Trump reaches out to Hispanics
His appeal echoes recent overtures to African-Americans
TAMPA, Fla. — Visiting a battleground state he can’t afford to lose, Donald Trump promised Hispanics “a much better l i fe” Wednesday in a Florida speech that continued his recent effort to soften his tone and broaden his support 11 weeks before the presidential election.
And, in an interview, he suggested he would “work with” some of the immigrants in the United States illegally, stopping short of proposing a legal path to remaining in the country but suggesting a startling about-face from his previous hard-line mass deportation proposal.
Yet the Republican presidential candidate also repeated his promise to build a wall along the U.S.- Mexico border to keep out immigrants, underscoring the tricky balancing act he faces in retaining backing from conservatives while beckoning to moderates for their votes.
“I am going to fight to give every Hispanic citizen a much better future, a much better life,” Trump told a crowd in Tampa as polls show him trailing in the critical state. “You have the right to walk outside without being shot. You have a right to a good education for your child. You have the right to own your home. You have the right to have a good job.”
Trump’s appeal to Hispanics largely echoed his recent outreach to AfricanAmericans. He rarely tried Donald Trump, seen speaking Wednesday in Tampa, Fla., said he’d fight to give Hispanics “a much better life.” to explicitly lure minority voters during his unlikely rise to the GOP nomination earlier this year.
But, facing a bigger electorate, Trumphas suggested Hispanics have been taken for granted by Democrats. He said the 600,000 Latinoowned businesses in Florida would benefit under his economic plan, but he offered few specifics.
“Hispanics are tired of being used by these phony politicians,” Trump said. “I say, what do you have to lose? I will fix it.”
Hispanics make up a sizable and growing percentage of Florida’s population. Trump will have a narrow path to the White House without winning the Sunshine State, which he dubbed “his second home” Wednesday.
Trump made no mention at the rally, attended largely by white supporters, of his remarks Tuesday that he would consider “softening” laws dealing with immigrants in the country illegally. But in an interview on Fox News Channel, he said that while he would not allow citizenship, he would “work with” those in the country illegally.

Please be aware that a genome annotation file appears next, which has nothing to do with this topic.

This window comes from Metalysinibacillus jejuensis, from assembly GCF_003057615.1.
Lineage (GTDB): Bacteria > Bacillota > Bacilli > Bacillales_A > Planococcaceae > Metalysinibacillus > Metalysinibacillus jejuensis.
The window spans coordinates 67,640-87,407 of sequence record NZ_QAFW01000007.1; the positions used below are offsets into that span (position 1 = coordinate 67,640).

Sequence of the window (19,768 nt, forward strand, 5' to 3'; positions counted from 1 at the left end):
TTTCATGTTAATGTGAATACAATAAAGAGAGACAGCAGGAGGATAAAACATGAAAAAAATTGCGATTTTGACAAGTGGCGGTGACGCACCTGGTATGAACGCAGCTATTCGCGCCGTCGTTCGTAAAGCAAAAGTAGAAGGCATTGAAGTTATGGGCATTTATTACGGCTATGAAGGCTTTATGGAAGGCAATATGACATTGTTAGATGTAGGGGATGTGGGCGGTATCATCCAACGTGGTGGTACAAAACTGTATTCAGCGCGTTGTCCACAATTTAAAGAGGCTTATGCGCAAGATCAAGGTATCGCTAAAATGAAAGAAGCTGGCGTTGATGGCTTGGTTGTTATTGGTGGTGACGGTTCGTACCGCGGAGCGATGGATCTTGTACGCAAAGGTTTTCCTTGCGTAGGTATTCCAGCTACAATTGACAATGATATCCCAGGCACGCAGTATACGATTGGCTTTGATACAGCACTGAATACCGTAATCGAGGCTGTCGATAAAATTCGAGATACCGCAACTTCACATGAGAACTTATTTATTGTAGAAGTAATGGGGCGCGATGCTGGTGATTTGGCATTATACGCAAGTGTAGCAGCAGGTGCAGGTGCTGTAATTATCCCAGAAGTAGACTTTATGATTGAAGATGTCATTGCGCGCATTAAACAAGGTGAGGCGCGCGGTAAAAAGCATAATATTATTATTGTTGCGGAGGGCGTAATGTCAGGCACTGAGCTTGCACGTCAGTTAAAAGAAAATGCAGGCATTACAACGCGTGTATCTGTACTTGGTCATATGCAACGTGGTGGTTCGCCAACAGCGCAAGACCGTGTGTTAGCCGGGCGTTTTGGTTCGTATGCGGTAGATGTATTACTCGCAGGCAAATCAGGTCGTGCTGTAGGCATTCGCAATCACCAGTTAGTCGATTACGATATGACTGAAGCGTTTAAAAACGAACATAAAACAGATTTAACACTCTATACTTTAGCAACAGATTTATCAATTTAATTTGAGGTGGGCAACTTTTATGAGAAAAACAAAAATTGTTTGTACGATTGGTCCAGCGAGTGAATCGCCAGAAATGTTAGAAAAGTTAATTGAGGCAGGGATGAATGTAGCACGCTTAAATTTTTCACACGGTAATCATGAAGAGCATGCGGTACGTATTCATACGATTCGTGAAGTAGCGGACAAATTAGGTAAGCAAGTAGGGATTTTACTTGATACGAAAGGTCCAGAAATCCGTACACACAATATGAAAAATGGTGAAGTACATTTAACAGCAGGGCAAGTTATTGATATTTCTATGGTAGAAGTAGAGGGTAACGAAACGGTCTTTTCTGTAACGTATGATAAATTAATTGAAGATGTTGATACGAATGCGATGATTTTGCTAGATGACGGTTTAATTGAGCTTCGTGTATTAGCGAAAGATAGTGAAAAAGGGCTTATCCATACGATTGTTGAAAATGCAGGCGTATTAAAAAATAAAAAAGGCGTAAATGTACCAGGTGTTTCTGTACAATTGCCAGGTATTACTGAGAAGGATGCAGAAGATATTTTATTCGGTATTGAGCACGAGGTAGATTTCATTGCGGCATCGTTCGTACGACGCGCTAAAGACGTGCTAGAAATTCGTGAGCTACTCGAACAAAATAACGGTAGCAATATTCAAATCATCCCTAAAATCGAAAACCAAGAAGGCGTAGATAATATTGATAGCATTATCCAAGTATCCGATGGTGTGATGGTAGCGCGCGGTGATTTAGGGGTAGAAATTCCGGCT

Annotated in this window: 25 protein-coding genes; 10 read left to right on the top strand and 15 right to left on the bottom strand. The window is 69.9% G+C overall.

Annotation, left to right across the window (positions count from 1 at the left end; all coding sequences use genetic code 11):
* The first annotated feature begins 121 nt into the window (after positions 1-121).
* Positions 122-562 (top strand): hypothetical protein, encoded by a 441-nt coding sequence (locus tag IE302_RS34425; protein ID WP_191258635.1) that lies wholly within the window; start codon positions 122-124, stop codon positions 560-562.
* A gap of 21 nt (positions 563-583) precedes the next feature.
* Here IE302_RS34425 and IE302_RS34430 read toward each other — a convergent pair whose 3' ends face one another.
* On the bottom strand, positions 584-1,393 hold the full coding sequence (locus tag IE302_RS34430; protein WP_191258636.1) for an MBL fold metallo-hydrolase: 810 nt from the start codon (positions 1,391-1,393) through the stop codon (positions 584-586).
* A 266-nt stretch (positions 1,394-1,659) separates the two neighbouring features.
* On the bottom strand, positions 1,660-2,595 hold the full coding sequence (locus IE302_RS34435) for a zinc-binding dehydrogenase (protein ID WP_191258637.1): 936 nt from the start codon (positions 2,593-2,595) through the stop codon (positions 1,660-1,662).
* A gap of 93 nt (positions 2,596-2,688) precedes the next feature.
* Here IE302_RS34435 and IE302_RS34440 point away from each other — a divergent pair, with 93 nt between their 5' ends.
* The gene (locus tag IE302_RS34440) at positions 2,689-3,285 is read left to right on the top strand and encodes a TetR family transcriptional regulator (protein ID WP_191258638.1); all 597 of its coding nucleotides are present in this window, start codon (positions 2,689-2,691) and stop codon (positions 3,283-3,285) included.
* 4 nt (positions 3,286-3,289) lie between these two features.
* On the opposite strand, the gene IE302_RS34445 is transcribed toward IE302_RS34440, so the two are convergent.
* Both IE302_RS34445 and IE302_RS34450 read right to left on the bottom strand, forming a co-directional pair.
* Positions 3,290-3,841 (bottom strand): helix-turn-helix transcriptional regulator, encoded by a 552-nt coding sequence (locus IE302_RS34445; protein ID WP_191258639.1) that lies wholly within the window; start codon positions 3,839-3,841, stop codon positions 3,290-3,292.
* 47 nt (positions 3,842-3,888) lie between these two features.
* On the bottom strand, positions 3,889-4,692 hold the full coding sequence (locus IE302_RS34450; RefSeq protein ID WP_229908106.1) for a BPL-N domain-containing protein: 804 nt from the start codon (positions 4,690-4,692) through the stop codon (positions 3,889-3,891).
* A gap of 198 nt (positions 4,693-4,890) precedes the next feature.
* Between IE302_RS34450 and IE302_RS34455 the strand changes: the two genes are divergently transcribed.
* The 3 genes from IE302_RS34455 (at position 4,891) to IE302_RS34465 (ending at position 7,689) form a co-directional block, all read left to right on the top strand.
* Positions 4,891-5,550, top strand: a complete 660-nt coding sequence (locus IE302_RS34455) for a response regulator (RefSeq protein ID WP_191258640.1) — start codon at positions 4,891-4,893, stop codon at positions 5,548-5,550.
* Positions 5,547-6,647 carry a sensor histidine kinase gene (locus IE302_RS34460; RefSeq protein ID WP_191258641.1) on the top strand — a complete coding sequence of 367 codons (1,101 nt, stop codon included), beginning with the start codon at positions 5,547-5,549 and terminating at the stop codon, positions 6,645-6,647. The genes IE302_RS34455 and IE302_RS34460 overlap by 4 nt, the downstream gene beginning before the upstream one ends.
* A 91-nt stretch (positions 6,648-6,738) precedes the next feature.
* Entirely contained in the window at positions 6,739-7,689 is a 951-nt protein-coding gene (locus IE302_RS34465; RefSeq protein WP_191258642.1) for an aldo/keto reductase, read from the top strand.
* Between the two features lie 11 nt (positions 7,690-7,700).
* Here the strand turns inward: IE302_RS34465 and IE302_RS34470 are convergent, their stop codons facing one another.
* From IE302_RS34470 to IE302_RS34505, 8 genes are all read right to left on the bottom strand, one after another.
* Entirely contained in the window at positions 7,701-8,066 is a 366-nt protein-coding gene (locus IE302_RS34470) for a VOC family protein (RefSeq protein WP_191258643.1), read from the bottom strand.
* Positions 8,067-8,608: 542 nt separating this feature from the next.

“Let megoastep further,” Trump said. “They’ll pay back taxes, they have to pay taxes, there’s no amnesty ... but we work with them.”
In the early days of the GOP primaries, Trump vowed to use a “deportation force” to round up and deport the millions of people living in the country illegally.
Trump is expected to discuss his immigration proposals more thoroughly in Phoenix Aug. 31.
Arizona Republican Party Chairman Robert Graham confirmed the event and said the speech would cover “policy.” Two officials with knowledge of the Trump campaign’s plans confirmed the topic was immigration. They weren’t authorized to speak on the record about campaign plans.
At a rally later Wednesday in Jackson, Miss., Trump said only that “any immigration policy I support as president must pass these three tests,” before saying it must improve the wages, safety and quality of life of U.S. citizens.
At the rally in overwhelmingly African-American Jackson, Trump made a similar outreach to black voters and called Clinton “a bigot” for allegedly taking for granted the support of minority voters.
Trump aides confirmed he will soon tour churches, local businesses and charter schools in black and Hispanic urban neighborhoods. Dr. Ben Carson, a close ally and former GOP primary rival, said he will accompany Trump on at least one visit.
Trump, in Mississippi, linked the movement fueling his campaign to the United Kingdom’s vote to leave the European Union — and brought Nigel Farage, an architect of Britain’s successful “Brexit” campaign, up on stage.